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Piers Courage

Full Name:
Piers Raymond Courage
27th May 1942
Colchester, Essex
21st June 1970 (Aged 28)
Zandvoort, Noord-Holland (NL), Dutch GP
Most recent race (in database):

The heir to the Courage beer fortune, it would have been easy for Piers Courage to have been anything but the professional and dedicated racing driver that he was. Intelligent, popular, self-deprecating but above all focused – he was determined to succeed at his chosen profession. His early Formula 1 career was punctuated by errors but Courage eventually earned the respect of his peers.

Education and early racing career

Educated at Eton Public School, Courage started racing in May 1962 with a Lotus Seven that he had assembled himself, apparently not too well. 1963 was interrupted by a lack of finance and accountancy exams. However, he drove a Lotus 22 in Formula 3 and Courage led his very first race on the Nürburgring south circuit.

Courage shared a flat in Harrow with the likes of Frank Williams (his future manager and entrant), Jonathan Williams, Charlie Crichton-Stuart and Innes Ireland at the time and the parties must have been riotous. Another flat-mate was Charles Lucas and Courage drove his Brabham during 1965 scoring victories from Goodwood to Caserta.

His promise was recognised by the £500 top Grovewood Award for emerging Commonwealth talent. But the year ended with Courage contracting typhoid when recovering in an Argentinian hospital from burns he suffered after crashing during the Temporada series.

More F3 success followed in 1966 and he finished eighth on his debut in the Le Mans 24 Hours with a Maranello Concessionaires Ferrari 275GTB – winning the GT class with Roy Pike in the process. Courage, who made his Grand Prix debut in that year’s German GP with a Ron Harris-entered Formula 2 Lotus 44-Cosworth, also married Lord Howe’s daughter Lady Sarah Curzon that year.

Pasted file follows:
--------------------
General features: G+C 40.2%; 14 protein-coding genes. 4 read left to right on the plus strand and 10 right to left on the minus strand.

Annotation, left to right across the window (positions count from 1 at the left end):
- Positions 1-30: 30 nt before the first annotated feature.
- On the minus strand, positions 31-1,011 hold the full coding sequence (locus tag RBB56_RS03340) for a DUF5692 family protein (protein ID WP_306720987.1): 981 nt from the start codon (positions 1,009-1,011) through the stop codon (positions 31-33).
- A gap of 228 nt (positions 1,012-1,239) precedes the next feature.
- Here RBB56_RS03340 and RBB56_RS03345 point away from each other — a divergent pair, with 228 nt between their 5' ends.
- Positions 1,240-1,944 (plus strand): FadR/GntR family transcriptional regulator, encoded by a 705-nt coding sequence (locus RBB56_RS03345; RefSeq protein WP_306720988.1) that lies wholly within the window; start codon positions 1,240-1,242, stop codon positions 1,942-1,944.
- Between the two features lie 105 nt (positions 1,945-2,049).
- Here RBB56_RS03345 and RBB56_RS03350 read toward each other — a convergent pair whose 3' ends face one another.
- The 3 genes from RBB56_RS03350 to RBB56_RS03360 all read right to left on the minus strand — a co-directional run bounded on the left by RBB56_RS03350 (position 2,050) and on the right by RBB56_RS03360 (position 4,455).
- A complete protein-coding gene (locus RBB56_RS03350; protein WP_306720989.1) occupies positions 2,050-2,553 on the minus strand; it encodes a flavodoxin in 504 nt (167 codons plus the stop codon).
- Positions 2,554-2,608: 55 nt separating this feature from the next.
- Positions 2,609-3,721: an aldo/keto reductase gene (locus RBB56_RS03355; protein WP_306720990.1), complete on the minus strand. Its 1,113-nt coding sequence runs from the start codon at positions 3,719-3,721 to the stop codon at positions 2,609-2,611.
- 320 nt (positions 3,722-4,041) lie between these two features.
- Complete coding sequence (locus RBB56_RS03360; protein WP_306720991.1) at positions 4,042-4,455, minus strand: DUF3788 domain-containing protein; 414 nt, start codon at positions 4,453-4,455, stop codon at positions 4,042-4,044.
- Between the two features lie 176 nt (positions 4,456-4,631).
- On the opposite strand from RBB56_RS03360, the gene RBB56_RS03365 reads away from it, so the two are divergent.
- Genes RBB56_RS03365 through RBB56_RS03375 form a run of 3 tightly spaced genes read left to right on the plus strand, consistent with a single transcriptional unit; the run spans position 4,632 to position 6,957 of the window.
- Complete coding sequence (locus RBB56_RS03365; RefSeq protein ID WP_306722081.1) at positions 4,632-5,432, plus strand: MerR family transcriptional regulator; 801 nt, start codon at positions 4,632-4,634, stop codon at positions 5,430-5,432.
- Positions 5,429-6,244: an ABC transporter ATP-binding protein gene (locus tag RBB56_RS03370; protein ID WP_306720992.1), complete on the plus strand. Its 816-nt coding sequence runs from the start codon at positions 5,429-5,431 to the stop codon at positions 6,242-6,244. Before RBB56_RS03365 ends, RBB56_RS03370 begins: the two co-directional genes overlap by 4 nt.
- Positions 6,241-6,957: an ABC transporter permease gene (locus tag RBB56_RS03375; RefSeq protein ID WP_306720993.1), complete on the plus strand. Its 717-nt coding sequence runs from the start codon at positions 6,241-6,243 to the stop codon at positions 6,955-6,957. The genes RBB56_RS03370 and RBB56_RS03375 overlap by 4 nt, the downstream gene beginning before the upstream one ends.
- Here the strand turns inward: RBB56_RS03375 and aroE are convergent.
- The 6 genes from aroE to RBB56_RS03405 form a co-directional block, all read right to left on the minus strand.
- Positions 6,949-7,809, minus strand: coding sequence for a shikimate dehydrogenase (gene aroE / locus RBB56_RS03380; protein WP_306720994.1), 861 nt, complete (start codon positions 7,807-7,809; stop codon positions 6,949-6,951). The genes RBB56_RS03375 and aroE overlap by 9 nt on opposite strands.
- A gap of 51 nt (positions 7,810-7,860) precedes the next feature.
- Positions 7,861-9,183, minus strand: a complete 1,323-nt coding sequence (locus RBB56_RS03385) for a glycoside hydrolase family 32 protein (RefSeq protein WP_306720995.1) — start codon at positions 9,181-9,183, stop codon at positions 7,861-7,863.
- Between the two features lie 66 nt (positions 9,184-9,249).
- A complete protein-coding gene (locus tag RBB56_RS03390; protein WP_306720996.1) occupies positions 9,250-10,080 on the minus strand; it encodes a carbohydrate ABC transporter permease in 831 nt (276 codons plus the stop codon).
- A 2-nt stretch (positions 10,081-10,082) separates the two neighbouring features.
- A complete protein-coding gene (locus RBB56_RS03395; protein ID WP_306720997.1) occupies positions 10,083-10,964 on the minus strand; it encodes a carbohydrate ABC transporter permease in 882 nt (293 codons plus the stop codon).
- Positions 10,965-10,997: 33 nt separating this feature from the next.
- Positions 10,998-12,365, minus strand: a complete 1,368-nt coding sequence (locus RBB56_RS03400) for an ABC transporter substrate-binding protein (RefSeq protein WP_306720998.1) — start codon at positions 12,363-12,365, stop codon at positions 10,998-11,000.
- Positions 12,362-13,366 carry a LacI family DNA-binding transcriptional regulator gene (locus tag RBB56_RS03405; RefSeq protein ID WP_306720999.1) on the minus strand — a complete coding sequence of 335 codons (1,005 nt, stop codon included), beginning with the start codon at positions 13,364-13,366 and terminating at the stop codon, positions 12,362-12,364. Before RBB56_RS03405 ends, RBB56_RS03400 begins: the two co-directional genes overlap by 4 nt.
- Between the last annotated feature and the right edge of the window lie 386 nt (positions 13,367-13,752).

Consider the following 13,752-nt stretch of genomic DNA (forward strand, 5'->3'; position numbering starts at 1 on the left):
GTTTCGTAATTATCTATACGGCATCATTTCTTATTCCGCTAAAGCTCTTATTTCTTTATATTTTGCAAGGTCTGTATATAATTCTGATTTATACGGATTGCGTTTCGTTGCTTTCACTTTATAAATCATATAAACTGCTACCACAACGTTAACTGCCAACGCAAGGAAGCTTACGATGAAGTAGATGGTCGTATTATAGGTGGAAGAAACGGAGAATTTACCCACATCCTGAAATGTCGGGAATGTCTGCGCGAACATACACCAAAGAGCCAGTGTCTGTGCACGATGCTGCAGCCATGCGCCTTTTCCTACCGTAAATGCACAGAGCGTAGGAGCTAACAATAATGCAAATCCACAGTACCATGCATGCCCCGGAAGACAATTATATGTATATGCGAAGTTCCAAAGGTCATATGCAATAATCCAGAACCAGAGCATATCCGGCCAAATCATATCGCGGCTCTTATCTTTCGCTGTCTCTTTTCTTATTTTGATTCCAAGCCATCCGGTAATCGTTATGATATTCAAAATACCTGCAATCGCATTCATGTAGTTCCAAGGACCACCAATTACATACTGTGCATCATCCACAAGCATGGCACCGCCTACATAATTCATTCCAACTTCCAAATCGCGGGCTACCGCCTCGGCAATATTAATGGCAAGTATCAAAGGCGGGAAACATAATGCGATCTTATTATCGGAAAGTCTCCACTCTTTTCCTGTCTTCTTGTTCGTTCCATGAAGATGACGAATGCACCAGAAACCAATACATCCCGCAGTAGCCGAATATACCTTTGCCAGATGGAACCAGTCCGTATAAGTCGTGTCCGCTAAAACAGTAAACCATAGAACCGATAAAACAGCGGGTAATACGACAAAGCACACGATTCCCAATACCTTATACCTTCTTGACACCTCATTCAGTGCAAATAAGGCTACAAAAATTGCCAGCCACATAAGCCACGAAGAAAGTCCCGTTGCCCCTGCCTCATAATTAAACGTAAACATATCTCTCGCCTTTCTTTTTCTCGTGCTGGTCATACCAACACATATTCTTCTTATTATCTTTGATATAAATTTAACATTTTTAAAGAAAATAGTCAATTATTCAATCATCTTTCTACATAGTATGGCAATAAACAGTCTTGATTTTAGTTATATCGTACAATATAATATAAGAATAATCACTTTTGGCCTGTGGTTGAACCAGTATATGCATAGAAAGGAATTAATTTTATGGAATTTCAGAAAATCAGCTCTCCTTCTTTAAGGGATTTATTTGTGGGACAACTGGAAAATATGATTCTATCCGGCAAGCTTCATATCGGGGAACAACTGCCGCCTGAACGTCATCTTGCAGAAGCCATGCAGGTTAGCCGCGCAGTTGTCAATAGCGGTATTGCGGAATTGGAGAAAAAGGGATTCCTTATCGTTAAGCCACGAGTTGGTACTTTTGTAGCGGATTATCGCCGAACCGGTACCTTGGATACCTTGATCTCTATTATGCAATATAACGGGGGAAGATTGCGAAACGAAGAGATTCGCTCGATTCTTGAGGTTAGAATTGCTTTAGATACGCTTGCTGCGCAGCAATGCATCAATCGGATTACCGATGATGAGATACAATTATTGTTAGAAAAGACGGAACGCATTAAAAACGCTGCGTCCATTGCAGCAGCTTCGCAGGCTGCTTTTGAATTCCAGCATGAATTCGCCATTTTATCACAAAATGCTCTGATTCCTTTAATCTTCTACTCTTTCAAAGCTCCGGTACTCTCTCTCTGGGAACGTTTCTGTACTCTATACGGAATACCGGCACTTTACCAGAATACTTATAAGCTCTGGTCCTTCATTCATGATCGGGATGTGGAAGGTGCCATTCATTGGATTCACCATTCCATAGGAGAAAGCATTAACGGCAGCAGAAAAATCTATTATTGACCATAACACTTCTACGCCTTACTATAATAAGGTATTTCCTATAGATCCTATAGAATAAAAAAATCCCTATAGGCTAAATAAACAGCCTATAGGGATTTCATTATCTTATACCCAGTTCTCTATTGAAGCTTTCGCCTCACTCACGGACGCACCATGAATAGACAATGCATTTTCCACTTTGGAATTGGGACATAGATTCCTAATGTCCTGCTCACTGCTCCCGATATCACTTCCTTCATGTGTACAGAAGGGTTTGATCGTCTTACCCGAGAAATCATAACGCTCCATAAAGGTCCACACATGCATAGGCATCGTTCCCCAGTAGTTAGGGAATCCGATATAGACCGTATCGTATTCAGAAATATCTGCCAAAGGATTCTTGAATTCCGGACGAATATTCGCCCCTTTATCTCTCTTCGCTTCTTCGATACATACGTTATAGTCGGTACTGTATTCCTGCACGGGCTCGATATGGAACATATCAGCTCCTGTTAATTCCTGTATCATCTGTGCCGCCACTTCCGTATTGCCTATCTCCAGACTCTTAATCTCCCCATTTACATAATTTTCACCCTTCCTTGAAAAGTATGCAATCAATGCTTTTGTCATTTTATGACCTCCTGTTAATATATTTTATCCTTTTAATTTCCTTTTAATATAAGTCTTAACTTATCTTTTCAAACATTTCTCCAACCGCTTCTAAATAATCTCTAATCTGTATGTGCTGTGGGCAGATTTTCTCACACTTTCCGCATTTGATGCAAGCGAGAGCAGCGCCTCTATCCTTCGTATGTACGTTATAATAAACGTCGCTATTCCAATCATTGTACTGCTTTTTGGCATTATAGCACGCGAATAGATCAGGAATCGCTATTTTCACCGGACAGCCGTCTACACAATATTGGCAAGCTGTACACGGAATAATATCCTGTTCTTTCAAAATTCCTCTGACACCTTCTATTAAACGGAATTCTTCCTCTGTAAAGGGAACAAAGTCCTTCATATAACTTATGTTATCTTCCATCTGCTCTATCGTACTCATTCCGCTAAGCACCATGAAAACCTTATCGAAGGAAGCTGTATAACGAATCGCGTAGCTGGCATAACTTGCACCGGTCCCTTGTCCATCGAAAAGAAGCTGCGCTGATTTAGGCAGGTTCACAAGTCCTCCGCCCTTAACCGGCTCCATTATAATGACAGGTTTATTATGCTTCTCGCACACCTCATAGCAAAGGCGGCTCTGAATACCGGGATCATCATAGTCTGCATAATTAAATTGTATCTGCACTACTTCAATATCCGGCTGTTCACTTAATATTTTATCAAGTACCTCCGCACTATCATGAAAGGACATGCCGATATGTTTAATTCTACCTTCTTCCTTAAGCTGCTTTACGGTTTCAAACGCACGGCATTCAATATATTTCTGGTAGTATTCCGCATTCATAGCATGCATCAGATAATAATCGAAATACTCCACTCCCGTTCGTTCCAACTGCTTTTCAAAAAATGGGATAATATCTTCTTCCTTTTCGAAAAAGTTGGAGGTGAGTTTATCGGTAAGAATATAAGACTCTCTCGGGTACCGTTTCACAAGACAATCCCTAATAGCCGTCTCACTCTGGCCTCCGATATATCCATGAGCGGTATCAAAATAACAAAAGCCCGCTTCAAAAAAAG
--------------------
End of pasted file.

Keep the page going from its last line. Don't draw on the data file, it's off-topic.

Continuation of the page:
Formula 1 with Parnell and Williams

Success in the junior categories attracted the attention of BRM for 1967 but early appearances with the semi-works Reg Parnell Racing in the Tasman Cup and world championship were blighted by errors. He stepped back to F2 for the rest of the year with a John Coombs-run McLaren M4A-Ford and he finished fourth in the 1967 European F2 Championship despite further accidents at Pau and Brands Hatch.

Coombs apparently told him to retire before he hurt himself but success in that winter’s Tasman Cup (including victory at a wet Longford) restored his reputation somewhat and persuaded Courage to try Formula 1 again in 1968. That was with Parnell’s BRM P126 and he turned down a Lotus drive in the wake of Jim Clark’s death in April to remain with Parnell. Sixth in France and fourth in Italy were his first points scores and he shared 19th in the world championship.

Courage also raced Frank Williams’ F2 Brabham BT23C that year – scoring a number of placings in Europe before winning the final Temporada race of the year in Buenos Aires. Courage was third in the winter Tasman series and he drove a Williams-entered Brabham BT26A-Ford in F1 during 1969. Highlights included second place finishes in Monaco and the United States and Courage ended the year eighth in the standings. Winner of an F2 race at Enna-Pergusa for Williams, he finished fourth at Le Mans with a works Matra MS650 and Jean-Pierre Beltoise. It had been a most promising campaign during which Courage silenced his doubters.

Williams chose to run the untried De Tomaso 505/38-Ford during the 1970 World Championship and Courage spent the early months sorting the Italian chassis. He finished third in the International Trophy and qualified in the top 10 for three of the first five championship races.

Ninth on the grid for the Dutch GP, he was running seventh after 23 laps when he ran wide on the fast far side of the circuit. The car rolled and caught fire with Courage killed in the wreckage. His great friend Jochen Rindt cast a solemn figure on the top step of the podium that day.

Championship seasons